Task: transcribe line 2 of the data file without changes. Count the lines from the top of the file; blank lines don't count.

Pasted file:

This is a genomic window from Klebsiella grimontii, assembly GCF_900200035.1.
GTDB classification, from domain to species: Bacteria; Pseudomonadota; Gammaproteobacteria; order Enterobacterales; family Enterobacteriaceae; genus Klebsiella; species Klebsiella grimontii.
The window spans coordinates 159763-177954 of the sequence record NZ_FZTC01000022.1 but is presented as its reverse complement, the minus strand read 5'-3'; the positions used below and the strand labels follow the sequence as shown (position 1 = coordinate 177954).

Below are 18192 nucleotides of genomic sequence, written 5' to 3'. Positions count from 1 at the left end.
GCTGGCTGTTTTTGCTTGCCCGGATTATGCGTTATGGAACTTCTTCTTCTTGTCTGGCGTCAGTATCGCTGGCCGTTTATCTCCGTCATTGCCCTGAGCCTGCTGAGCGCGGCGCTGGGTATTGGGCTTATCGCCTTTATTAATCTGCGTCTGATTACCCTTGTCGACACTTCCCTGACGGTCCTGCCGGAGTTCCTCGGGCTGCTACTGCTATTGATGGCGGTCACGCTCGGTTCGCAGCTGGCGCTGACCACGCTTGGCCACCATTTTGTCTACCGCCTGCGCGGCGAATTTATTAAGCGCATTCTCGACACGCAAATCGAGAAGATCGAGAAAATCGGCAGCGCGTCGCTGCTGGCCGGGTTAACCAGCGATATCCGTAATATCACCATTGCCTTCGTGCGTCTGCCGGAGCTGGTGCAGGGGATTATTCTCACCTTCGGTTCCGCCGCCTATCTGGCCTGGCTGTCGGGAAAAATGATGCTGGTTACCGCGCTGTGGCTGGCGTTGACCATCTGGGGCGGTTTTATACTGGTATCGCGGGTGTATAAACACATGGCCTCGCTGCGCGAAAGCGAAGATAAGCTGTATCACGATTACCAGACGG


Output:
GTDB classification, from domain to species: Bacteria; Pseudomonadota; Gammaproteobacteria; order Enterobacterales; family Enterobacteriaceae; genus Klebsiella; species Klebsiella grimontii.